This may sound odd, but I've found myself dealing with a sense of guilt the past few days as I scroll through social media and see the flooding Harvey is causing. The dramatic pictures and news headlines on webpages make me sad for a moment, but it's the pictures on Facebook of friends' homes and neighborhoods destroyed that make my heart sink into my gut and stay there for a long, long while.
Houston is my hometown, and I feel guilty for not being there now. As humans—and especially as a nurse—when we see something dear to our hearts hurting (a person, a family, a city, or a whole area of the state), it's our instinct to want to go to them, to help, to fix. Mainly to fix.
I don't want to watch Harvey devastate Houston anymore. I don't want to watch people hurting anymore. I want to fix it. I want to be there.
But here I am, in Waco, Texas, within driving distance of Houston, but I'm not on the road; I'm sitting at my kitchen table typing on my computer, with air conditioning and electricity, a cup of hot coffee, and definitely no flooding outside my doors.
This is where the guilt creeps in. Guilt because I am safe and sound, and so many people are not. Guilt because I am not on my way to Houston to help, and Houston needs nurses right now. I have nursing friends who have been posting about their long haul at the hospital—two days, three, maybe more, trapped at their workplace and working insanely long shifts to care for their patients.
I've thought about going to provide relief as a nurse. I've prayed about it. I've even shed a few tears about it. In my pride, I want to go: I want to be a helper and a healer and a fixer. But I cannot go, not right now. The decision to move out of the nursing world is all too fresh, and I'm still recovering from burnout. To volunteer as a nurse to help with the devastation would only serve to devastate me.
In the short term, it seems selfish. In the long term, it seems selfless. Because Houston is not a relief project for me; it's my hometown and always will be. I will always know and love people there, and in five years from now, when the news and media have moved on, I want to be able to be there, helping with the long-term cleanup and rebuilding—the rebuilding of homes and the rebuilding of hearts and morales and shattered dreams, for these are the things that are not so easily remade. They require tenderness and patience and a long-term relationship. They cannot be mended by nailing down roofing and flooring or even by raising up a brand-new house. I want to be in this for the long haul, and in order to be whole and able to help later, I must stay off the front lines of medical relief work today.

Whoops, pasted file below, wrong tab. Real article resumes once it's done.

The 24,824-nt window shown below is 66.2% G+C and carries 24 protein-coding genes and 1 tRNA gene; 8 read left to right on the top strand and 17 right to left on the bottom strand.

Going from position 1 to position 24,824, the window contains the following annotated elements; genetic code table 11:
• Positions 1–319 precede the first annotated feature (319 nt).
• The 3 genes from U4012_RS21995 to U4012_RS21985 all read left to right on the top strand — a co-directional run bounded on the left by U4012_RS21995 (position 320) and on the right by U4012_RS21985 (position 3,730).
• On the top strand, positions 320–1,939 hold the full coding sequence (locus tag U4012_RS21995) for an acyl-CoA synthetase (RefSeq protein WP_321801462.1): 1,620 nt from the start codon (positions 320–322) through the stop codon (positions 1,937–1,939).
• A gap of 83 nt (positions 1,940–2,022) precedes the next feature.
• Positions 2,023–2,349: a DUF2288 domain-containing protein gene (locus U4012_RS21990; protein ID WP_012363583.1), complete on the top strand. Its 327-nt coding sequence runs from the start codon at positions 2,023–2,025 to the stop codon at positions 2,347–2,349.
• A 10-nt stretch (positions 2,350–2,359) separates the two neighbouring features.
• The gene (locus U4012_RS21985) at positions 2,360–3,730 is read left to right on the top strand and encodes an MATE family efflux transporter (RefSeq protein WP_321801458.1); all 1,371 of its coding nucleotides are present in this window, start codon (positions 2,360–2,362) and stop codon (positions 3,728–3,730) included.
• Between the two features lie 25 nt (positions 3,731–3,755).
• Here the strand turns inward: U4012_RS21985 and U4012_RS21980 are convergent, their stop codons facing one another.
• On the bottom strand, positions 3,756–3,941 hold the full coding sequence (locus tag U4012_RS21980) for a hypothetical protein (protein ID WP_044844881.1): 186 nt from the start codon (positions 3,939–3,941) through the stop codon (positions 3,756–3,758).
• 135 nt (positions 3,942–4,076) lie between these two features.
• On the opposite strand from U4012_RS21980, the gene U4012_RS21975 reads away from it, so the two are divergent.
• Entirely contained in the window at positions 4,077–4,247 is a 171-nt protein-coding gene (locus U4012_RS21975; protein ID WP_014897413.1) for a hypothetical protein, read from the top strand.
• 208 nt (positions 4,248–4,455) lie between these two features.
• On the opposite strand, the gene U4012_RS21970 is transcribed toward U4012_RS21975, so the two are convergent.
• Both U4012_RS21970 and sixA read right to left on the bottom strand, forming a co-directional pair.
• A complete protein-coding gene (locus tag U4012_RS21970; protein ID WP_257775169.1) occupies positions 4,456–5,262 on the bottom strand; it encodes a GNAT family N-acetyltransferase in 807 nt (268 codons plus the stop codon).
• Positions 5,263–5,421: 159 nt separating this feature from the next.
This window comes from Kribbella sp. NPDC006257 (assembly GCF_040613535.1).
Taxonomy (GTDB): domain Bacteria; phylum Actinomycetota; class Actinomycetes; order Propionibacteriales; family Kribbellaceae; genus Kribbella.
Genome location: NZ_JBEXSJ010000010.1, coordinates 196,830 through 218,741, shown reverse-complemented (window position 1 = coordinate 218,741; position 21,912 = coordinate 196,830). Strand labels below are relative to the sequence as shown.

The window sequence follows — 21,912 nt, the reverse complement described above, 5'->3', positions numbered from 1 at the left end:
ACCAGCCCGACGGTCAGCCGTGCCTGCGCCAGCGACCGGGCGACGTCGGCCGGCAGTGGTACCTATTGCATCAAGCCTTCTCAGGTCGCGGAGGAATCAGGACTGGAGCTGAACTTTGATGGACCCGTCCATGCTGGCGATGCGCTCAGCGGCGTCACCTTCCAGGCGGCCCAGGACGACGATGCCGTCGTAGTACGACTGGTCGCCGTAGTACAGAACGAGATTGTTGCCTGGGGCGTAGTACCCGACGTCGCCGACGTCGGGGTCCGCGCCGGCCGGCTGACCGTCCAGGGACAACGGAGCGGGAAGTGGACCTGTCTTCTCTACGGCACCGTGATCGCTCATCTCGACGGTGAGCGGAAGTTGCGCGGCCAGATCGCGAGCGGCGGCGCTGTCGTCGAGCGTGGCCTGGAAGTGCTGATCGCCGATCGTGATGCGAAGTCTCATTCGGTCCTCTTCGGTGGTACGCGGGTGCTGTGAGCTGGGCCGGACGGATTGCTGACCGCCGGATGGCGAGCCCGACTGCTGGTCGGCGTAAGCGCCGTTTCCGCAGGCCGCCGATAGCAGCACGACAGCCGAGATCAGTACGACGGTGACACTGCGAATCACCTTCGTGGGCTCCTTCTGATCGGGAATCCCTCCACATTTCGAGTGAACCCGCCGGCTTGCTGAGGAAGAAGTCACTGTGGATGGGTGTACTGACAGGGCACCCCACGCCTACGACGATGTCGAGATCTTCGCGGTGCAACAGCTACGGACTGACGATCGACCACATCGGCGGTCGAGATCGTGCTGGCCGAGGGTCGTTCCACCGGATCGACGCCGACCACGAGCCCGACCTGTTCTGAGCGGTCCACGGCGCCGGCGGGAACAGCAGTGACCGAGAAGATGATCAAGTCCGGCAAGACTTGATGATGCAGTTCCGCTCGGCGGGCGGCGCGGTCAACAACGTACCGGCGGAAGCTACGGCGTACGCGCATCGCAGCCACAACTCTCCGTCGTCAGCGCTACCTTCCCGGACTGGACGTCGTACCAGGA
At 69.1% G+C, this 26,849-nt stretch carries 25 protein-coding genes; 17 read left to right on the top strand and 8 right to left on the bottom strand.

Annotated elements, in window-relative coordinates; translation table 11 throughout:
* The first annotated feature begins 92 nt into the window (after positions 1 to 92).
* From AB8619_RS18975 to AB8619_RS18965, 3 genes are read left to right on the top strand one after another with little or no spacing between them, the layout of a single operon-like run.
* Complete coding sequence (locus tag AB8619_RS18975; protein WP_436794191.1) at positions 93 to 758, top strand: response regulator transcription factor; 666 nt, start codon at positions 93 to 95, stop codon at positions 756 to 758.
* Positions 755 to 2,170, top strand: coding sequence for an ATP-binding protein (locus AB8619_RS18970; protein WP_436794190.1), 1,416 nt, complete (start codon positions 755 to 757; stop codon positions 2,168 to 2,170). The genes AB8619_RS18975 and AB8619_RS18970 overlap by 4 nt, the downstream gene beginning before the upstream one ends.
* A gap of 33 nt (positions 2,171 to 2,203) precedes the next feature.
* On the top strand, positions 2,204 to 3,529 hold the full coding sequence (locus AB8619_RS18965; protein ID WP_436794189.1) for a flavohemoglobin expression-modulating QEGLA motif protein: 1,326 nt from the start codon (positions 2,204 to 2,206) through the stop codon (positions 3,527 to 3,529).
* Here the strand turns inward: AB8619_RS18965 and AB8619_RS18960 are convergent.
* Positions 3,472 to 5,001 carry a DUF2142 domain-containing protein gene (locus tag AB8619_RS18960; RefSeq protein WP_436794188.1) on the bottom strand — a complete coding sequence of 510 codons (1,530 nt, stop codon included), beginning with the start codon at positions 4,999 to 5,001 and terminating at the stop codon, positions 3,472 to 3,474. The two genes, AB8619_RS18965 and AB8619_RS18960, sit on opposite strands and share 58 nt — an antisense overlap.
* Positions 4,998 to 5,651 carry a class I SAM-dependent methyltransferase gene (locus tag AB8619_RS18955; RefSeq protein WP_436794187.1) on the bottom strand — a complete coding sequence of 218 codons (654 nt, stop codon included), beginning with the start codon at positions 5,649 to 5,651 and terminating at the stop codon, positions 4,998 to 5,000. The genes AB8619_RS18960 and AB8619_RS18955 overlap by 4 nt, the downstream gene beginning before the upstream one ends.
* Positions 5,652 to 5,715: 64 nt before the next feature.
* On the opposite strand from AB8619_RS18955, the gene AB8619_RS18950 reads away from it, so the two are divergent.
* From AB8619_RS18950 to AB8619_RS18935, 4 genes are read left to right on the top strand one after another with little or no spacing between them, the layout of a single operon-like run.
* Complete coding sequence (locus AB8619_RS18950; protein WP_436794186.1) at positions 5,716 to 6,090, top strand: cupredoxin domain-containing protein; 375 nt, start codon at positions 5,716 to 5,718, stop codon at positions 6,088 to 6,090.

Will I serve with other, non-medical relief efforts? Tearing up carpet in flooded homes and clearing debris and providing food to those who have been displaced? Yes, I hope so. This, I believe, is well within my capacity at the moment. Everything within my capacity I will gladly give - because my heart is for Houston.
I am for Houston, and I am for the hope this disaster is bringing: hope that community will be reborn. I have witnessed it before, during tragedies and storms like Hurricane Ike, when the community pulls together and neighbors finally meet after living on the same street for years. All barriers and politics disappear, and only a concern for others' wellbeing remains. This is my heart for Houston: that we will learn a lesson from Harvey, that the unity will not fade, that old biases and divisions will not be rebuilt along with old buildings and roads; that pride—just like mine today—will die away, and hope and grace will prevail; that we will see each other not as projects to be saved, but as people whom we love. This perspective has the power to change more than the gulf coast and create bigger waves than any hurricane ever could.
Dear Houston, my heart reaches out to you. I'm not within your city limits anymore, but I'm for you, and I'm rooting for the change and the hope you are showcasing for the whole world today.
A Former Houstonian